Grey heron on Verlorenvlei

Decades after conservationists called for the Verlorenvlei near Elands Bay on South Africa’s West Coast to be afforded formal conservation protection to preserve its biodiversity, this Ramsar site is still under threat. A local authority, Bergriver Municipality, has now taken action which could turn the years of environmental neglect around.

Twenty-five years ago conservationists called for private individuals, private enterprise, and relevant official bodies to ensure that Verlorenvlei and its multiple resources are given formal conservation status protection as soon as possible.

This was in response to the first full-scale study of the wetland system which was published by the CSIR in 1986. The report quotes Prof. John Parkington, who points out that archaeological artefacts suggest that humans have been in the Verlorenvlei area, more or less continuously, for more than 100 000 years.   With few situations in sub-Saharan Africa where the potential for prehistoric reconstruction over such a period is so promising, and no other locality along the Western Cape coast with such potential, he states that it is imperative the promise is not squandered by the lack of conservation measures.

Fresh water is the biggest concern

Now, a quarter of a century later, the Verlorenvlei is decidedly under threat. Its unique archaeological treasures, its populations of fish, birds, animals and plants and its function as water purification filter and breeding ground for a significant number of species, are battling the impacts which human populations bring.

Perhaps more significantly, the Vlei is incontrovertibly linked to the Sandveld’s complex network of aquifers. Consequently, the environmental neglect of the Vlei is also posing a hazard to the availability of potable water.  Experts in freshwater studies have been expressing concern about the quality and quantity of water in Verlorenvlei since the first full-scale study of the Verlorenvlei estuary was published in 1986.

Despite its status as an internationally recognised Ramsar wetland, it is an anomaly that this recognition of its significance as a biodiversity hotspot still affords it no formal legal conservation status under South African law.

No mining in sensitive areas

For the Verlorenvlei Coalition, recent inappropriate mining applications and grants, such as the threat of a tungsten and rare earths mine in the Moutonshoek Valley upstream of the Verlorenvlei and the mining licence granted for the Vele Coal Mine near Mapungubwe, have highlighted shortcomings in mining legislation and its application, as well as a lack of development planning at the regional level.

The solution would be to place a moratorium on mining in ecologically sensitive areas and for government to be proactive in defining and identifying such areas rather than leave decision making to officials on an ad hoc basis. At the very least, the Coalition seeks an embargo on mining in the Moutonshoek catchment area of the Verlorenvlei: considering that mining is an activity which would immediately suspend the Vlei’s status as a Ramsar site, leaving aside the consequences of volatile chemicals on the loose in ground and surface water within the catchment area.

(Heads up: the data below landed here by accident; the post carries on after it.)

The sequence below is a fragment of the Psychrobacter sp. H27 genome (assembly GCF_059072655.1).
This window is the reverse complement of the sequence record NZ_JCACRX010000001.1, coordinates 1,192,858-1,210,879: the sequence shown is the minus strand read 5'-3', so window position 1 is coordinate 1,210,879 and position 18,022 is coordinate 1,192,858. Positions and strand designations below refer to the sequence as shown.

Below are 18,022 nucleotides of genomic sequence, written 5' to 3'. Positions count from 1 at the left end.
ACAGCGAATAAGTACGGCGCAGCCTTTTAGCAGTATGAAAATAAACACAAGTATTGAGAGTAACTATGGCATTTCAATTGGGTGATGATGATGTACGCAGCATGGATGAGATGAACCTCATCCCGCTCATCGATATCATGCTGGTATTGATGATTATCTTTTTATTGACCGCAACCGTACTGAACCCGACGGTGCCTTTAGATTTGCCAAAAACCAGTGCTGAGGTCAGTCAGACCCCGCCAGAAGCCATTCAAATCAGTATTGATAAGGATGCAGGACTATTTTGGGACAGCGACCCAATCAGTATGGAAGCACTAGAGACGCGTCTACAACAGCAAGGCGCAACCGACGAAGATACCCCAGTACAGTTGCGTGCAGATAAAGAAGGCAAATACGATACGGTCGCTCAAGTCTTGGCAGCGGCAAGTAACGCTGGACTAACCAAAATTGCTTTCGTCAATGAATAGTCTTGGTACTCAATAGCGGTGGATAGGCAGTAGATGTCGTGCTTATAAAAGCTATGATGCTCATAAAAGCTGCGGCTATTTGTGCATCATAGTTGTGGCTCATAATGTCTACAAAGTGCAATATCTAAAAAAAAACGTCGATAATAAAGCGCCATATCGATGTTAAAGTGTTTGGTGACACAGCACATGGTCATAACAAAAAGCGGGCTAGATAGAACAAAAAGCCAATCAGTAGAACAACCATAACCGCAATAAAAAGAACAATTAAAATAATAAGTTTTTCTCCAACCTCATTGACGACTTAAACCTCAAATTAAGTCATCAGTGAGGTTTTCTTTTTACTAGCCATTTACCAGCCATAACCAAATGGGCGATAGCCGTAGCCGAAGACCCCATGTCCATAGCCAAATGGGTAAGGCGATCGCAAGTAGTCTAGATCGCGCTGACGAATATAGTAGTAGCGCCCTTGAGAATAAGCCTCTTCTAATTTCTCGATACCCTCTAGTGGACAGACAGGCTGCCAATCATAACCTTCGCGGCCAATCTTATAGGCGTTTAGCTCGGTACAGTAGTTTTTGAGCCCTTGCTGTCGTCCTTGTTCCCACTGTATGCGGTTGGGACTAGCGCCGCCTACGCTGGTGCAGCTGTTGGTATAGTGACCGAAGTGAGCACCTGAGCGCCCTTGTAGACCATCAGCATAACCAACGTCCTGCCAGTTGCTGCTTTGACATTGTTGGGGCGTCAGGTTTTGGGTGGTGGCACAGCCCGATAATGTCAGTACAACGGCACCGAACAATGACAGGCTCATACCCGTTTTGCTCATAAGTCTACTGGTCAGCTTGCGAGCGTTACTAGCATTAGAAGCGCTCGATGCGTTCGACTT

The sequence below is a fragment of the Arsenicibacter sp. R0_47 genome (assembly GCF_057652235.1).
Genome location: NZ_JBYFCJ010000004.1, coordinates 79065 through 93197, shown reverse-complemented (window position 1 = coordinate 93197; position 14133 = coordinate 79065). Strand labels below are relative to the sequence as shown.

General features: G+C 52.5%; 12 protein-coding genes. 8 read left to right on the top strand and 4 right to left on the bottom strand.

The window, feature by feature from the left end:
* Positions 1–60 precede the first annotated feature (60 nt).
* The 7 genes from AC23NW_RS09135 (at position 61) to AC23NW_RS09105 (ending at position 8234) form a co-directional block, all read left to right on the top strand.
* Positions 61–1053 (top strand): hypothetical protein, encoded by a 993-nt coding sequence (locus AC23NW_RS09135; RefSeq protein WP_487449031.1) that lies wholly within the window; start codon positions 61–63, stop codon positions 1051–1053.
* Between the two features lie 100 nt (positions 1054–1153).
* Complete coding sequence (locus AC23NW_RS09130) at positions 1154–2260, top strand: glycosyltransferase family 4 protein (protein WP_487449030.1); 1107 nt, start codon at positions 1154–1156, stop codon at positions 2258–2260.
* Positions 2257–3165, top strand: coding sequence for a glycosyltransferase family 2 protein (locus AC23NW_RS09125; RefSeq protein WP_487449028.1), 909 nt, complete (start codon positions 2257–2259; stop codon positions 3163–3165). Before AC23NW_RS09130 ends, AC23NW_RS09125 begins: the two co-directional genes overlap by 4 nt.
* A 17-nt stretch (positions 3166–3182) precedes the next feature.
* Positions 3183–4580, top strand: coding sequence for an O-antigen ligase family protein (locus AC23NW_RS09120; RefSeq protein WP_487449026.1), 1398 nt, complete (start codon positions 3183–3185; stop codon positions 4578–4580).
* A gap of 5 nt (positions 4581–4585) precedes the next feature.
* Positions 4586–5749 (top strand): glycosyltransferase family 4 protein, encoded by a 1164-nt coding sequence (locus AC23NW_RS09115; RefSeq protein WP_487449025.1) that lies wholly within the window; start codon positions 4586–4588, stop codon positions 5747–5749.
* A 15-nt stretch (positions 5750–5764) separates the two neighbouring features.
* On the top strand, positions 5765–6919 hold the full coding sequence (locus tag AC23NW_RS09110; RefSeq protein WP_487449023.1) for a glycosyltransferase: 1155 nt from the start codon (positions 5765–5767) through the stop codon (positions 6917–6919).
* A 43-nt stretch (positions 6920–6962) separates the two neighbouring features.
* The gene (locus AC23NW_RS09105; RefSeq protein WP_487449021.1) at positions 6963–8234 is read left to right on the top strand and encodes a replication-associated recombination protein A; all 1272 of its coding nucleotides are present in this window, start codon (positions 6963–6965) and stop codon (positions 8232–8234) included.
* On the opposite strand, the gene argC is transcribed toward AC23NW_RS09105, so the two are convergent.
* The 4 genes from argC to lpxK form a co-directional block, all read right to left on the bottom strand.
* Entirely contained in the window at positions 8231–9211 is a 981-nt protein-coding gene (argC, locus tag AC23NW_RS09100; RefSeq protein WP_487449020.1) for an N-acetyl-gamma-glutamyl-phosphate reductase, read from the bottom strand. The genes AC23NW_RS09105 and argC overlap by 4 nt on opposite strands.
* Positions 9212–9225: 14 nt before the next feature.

Bergriver Municipality takes action – Local Action for Biodiversity

Verlorenvlei looking towards Piketberg

Although there are no land-use planning frameworks and policies in place yet to stop the environmental degradation of Verlorenvlei, a local government authority has made a commitment which could finally save the estuary! In 2009 the Bergriver Municipality, which manages the catchment area of the Vlei, became the first B-grade municipality in South Africa to become a member of the Local Action for Biodiversity (LAB) programme. This is a global urban biodiversity initiative launched by ICLEI (Local Governments for Sustainability) in partnership with the IUCN (International Union for the Conservation of Nature).

In practical terms, this programme affords local governments the opportunity to improve the management of their resource biodiversity, thereby improving delivery of basic services, quality of life and sustainable development.

One of the key methods whereby LAB builds local government capacity is through workshopping between LAB participants and environmental practitioners, who come together to discuss everyday experiences, challenges, successes and ideas, and adding technical advice to find workable solutions. This year the Bergriver Municipality will host such a workshop for approximately 80 delegates from municipalities and environmental experts from all over the world from 31 January to 3 February.

Included in the programme of events is a site visit to the Verlorenvlei on World Wetland Day (2 February 2011). More significantly, the morning’s LAB process will focus on the Vlei and its catchment area as a Conflict of Use case study and solutions to the current impasse (ecology: farming: mining) will actively be sought in terms of the LAB deliverables.

It is hoped that this time the opportunity will not be missed to turn words into actions – that the Verlorenvlei will at last receive the legal environmental protection that it deserves in order for the Bergriver Municipality to wisely manage our resources for a sustainable future.

Source: CSIR Estuaries of the Cape, Part II Synopses of available information on individual systems, Report No 32 Verlorenvlei (CW 13) by S A Sinclair, S B Lane and J R Grindley (Stellenbosch December 1986)

For more information about ICLEI, LAB and the workshop, contact Leanne Raymond

Coordinator: Marketing & Communications

Local Action for Biodiversity (LAB)

ICLEI – Local Governments for Sustainability

Tel: +27 21 487-2772
or mobile:  +27 82 328 4972

Fax: +27 21 424 9313